Softpanorama, v.9.No.3(92a). Compiled by N.Bezroukov
Microsoft is suing the government of Buenos Aires province (Argentina's wealthiest province) for breaching an out-of-court settlement over the use of pirated software in its computers after the provice fell behind on payments to reimburse the company for using unlicensed software in 3,500 computers.
(Edupage; Montreal Gazette 26 Nov 97)
A temporary employee fired last Spring from the "help desk" of Forbes, the magazine publishing company, for "rude and abusive" behavior, has been charged by federal prosecutors for "a serious act of computer sabotage" that caused more than $100,000 damage to the company's computer system. If convicted, the man faces up to five years in prison for his act of revenge.
VirusScan will be bundled onto desktop PCs from HP, Compaq, Acer, AST, Fujitsu, Packard Bell NEC and Gateway 2000. The deal is a non-exclusive. Other Av vendors have less success (last year Cheyenne and IBM inked a similar deal to bundle Cheyenne's anti-virus software, InocuLAN, with IBM's PC Server 320).
Earlier this year McAfee Associates Inc. won a $2 million contract with Department of Defense for anti-virus software. This is the largest contract for anti-virus software that McAfee has ever won. Additional revenues will be from education, training and support. 16 vendors participated in the bidding. McAfee also set up links with the Defense Department's Web pages to promote its products for federal agencies.
But McAfee plans to acquire Network General Corp. in a $1.4 billion stock swap. can distract the company from antivirus software. The deal would provide McAfee with the network management tools. The new company will be called Network Associates Inc. The size can also be a problem. New company will be a top-10 software vendor with revenue of $600 million and corresponding level of bureaucracy and mismanagement
Some singes of problems were apparent even before. For example earlier this year Mcafee licenced an engine from Advil because they have no decent engine of there own
Strategically Network Associates is banking on the enterprise success of Windows NT platform. New NetTools suite will deliver antivirus capabilities, network security, network-performance-analysis features that build on Network General's Sniffer line, and help-desk management for NT platform.
McAfee, Security Dynamics, RSA and VeriSign. start working on the SecureOne framework, which will link the companies' products and (may be) provide a platform on which developers can plug in other security applications. The framework will incorporate APIs from McAfee's Virus Interface; Security Dynamics' Enterprise Security Services for SecurID user authentication and secure information access; RSA's digital signature, cryptographic, messaging and transaction security engines; and VeriSign's developer kit. RSA will include support for these APIs in its BSAFE, S/PAY and S/MAIL tool kits. SecureOne will be available from and supported by RSA. Applications supporting the framework will be available by the first quarter of 1998.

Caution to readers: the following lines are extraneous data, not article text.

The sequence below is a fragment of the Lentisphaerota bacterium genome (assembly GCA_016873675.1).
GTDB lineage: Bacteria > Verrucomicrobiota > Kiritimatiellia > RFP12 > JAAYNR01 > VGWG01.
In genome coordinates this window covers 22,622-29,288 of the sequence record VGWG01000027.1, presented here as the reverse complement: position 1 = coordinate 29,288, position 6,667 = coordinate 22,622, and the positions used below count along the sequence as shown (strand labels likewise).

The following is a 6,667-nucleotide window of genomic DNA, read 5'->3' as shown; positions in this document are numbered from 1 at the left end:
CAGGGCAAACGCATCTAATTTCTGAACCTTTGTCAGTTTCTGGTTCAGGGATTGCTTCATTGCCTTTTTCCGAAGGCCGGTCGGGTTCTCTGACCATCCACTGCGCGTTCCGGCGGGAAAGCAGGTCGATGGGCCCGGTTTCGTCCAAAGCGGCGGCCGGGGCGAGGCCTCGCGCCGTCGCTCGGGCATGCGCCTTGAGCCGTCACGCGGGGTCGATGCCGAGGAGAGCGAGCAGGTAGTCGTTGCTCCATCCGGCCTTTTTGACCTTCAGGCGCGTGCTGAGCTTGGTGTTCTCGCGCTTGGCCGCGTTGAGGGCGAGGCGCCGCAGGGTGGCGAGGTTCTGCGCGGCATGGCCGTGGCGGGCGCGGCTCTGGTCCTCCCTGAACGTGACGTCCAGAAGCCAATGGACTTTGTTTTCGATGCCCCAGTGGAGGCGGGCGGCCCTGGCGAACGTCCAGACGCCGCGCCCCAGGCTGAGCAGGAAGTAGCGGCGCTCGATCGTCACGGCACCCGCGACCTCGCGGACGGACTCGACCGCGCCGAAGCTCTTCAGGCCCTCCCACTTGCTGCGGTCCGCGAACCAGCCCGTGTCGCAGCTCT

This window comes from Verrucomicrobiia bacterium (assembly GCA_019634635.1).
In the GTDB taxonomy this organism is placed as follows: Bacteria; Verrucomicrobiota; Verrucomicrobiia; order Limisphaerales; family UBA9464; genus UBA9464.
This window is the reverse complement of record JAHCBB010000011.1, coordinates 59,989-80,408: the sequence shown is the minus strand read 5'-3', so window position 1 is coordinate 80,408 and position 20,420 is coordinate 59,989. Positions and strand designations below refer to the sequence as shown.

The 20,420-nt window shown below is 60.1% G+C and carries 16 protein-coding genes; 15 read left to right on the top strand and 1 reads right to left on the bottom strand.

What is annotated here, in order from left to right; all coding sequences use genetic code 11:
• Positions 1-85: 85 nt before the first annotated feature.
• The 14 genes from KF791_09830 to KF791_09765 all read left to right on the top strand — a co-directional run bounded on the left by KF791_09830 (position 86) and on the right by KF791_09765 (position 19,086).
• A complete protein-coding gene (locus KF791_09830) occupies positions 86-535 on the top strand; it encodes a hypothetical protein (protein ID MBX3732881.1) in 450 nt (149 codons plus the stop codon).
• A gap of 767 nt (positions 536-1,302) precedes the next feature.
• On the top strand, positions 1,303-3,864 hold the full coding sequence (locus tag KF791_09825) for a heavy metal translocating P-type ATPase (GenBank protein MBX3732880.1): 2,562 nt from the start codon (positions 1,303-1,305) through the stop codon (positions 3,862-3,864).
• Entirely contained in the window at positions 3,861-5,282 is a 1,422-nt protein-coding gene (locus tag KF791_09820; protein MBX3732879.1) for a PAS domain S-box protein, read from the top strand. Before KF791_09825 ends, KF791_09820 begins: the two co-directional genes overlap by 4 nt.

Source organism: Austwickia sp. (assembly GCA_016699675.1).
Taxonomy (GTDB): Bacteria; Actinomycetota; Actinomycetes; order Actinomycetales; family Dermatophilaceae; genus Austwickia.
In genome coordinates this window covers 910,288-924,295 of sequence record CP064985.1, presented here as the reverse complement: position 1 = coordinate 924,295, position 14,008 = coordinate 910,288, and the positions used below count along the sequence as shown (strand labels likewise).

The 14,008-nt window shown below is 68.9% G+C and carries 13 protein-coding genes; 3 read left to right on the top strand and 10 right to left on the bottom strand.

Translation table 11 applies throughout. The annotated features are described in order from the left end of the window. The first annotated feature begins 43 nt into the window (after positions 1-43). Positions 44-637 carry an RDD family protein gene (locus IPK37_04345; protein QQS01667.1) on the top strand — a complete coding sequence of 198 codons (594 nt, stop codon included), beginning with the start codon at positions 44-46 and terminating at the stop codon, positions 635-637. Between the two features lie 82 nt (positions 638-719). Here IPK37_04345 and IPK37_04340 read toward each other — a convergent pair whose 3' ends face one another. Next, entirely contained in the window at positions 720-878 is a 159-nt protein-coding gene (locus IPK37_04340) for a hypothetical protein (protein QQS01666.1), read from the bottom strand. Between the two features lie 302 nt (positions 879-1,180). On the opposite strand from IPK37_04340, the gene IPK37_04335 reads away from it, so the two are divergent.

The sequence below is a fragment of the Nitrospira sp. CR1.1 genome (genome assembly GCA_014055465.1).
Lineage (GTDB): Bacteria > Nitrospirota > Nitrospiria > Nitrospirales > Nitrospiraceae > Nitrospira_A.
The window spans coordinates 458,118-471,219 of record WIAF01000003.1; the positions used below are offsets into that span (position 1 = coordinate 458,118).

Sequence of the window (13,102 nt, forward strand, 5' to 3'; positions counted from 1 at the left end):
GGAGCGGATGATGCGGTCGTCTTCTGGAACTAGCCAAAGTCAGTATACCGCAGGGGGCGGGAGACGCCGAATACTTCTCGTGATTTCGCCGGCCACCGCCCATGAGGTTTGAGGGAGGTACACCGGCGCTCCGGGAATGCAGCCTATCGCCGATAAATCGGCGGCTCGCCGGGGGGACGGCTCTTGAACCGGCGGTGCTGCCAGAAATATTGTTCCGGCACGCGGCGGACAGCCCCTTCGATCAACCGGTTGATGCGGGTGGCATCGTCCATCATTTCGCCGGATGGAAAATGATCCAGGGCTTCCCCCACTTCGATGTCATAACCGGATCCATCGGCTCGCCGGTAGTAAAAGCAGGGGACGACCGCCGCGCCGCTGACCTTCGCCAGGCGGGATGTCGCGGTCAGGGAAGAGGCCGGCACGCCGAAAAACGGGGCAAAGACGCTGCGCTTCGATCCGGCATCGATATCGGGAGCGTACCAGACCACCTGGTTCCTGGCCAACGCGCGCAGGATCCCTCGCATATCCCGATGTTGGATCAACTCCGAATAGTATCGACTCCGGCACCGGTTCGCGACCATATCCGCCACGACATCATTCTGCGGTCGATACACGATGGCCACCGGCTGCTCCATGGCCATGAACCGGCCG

By now many sites have deployed antivirus software. A basic problem that has plagued antivirus software - instant obsolescence - still remains. "Any antivirus software is going to be out of date as soon as it is deployed. Instant upgrade from WEB site is beneficial. For example F-macro is very easy to upgrade
Data Fellows ship antivirus software that features dual scanning engines. The new F-Secure Anti-Virus line provides multiple scanning through a technology called F-Secure CounterSign use both Data Fellows' F-PROT and AVP scanning engines. AVP engine is wastly superior to the obsolete version 2.x of the F-prot engine, but is slow.
F-Secure also incorporates the ability to install desktop versions to multiple platforms from a single workstation and send updates to users. Other related tools include F-Secure Anti-Virus for Firewalls, Anti-Virus for E-Mail Gateway and F-Secure Anti-Virus Macro Control.
The software runs on Windows 95 or Windows NT. Cost is $7,800 for 1,000 clients which is on par with McAfee but approximately twice as expensive as DrSolonom
UK based Dr Solomon is the third-largest world antivirus software vendor. DrSolomon currently has one of the best AV engine (in capabilities it mainly compete with DrWeb's engine and AVP engine) and as a small and focused company has a competitive edge over Symantec and McAfee. Recently DrSolomon unleashed a competitive rebate program designed to seize market share from Symantec and McAfee Associates.
The rebate program offers a $30 refund to consumers who buy Dr Solomon's Anti-Virus toolkit v.7 as an upgrade to a similar utility by another publisher. First-time buyers of an antivirus title are eligible for a $10 rebate. Refunds apply to purchases made between Sept. 15 and Dec. 31.
In 1997 DrSolomon's has sold more approximately 100,000 retails copies of its software. Due to quality and better volume prices it also has some success in licencing software to several US universities.
At the same time DrSolomon suffered a loss of market share when FirstAid 98 changed bundled antivirus software from DrSolomon to Trend Micro.